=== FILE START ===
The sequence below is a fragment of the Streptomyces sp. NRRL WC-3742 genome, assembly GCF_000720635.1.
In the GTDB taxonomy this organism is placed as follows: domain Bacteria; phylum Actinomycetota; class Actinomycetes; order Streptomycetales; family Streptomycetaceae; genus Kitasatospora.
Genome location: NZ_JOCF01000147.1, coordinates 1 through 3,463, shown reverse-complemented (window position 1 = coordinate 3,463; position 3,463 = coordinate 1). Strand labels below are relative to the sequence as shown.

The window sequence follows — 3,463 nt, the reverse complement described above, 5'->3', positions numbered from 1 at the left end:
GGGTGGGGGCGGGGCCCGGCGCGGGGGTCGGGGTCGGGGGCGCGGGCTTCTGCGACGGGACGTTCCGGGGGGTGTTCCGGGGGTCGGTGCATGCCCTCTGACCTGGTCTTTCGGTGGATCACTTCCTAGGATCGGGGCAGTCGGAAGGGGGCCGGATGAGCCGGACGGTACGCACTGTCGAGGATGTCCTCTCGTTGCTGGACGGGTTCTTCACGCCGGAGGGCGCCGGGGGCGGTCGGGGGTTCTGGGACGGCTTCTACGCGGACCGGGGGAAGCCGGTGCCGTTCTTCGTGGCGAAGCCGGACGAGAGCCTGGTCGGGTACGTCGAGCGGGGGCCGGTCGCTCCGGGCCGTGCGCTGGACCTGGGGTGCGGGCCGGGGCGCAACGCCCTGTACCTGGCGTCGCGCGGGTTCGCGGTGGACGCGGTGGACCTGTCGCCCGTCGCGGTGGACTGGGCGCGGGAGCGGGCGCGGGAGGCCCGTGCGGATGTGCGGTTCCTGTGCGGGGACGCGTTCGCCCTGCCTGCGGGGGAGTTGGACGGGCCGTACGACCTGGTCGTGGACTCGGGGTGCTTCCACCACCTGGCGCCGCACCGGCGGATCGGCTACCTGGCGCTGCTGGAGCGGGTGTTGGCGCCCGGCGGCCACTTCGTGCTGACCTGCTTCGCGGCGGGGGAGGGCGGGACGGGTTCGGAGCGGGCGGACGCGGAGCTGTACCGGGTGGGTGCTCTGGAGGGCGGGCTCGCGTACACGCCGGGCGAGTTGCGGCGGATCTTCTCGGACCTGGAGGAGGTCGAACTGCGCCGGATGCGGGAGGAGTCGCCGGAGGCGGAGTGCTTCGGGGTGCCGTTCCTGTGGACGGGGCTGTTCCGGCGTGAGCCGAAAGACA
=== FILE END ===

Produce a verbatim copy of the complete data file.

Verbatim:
The sequence below is a fragment of the Streptomyces sp. NRRL WC-3742 genome, assembly GCF_000720635.1.
In the GTDB taxonomy this organism is placed as follows: domain Bacteria; phylum Actinomycetota; class Actinomycetes; order Streptomycetales; family Streptomycetaceae; genus Kitasatospora.
Genome location: NZ_JOCF01000147.1, coordinates 1 through 3,463, shown reverse-complemented (window position 1 = coordinate 3,463; position 3,463 = coordinate 1). Strand labels below are relative to the sequence as shown.

The window sequence follows — 3,463 nt, the reverse complement described above, 5'->3', positions numbered from 1 at the left end:
GGGTGGGGGCGGGGCCCGGCGCGGGGGTCGGGGTCGGGGGCGCGGGCTTCTGCGACGGGACGTTCCGGGGGGTGTTCCGGGGGTCGGTGCATGCCCTCTGACCTGGTCTTTCGGTGGATCACTTCCTAGGATCGGGGCAGTCGGAAGGGGGCCGGATGAGCCGGACGGTACGCACTGTCGAGGATGTCCTCTCGTTGCTGGACGGGTTCTTCACGCCGGAGGGCGCCGGGGGCGGTCGGGGGTTCTGGGACGGCTTCTACGCGGACCGGGGGAAGCCGGTGCCGTTCTTCGTGGCGAAGCCGGACGAGAGCCTGGTCGGGTACGTCGAGCGGGGGCCGGTCGCTCCGGGCCGTGCGCTGGACCTGGGGTGCGGGCCGGGGCGCAACGCCCTGTACCTGGCGTCGCGCGGGTTCGCGGTGGACGCGGTGGACCTGTCGCCCGTCGCGGTGGACTGGGCGCGGGAGCGGGCGCGGGAGGCCCGTGCGGATGTGCGGTTCCTGTGCGGGGACGCGTTCGCCCTGCCTGCGGGGGAGTTGGACGGGCCGTACGACCTGGTCGTGGACTCGGGGTGCTTCCACCACCTGGCGCCGCACCGGCGGATCGGCTACCTGGCGCTGCTGGAGCGGGTGTTGGCGCCCGGCGGCCACTTCGTGCTGACCTGCTTCGCGGCGGGGGAGGGCGGGACGGGTTCGGAGCGGGCGGACGCGGAGCTGTACCGGGTGGGTGCTCTGGAGGGCGGGCTCGCGTACACGCCGGGCGAGTTGCGGCGGATCTTCTCGGACCTGGAGGAGGTCGAACTGCGCCGGATGCGGGAGGAGTCGCCGGAGGCGGAGTGCTTCGGGGTGCCGTTCCTGTGGACGGGGCTGTTCCGGCGTGAGCCGAAAGACA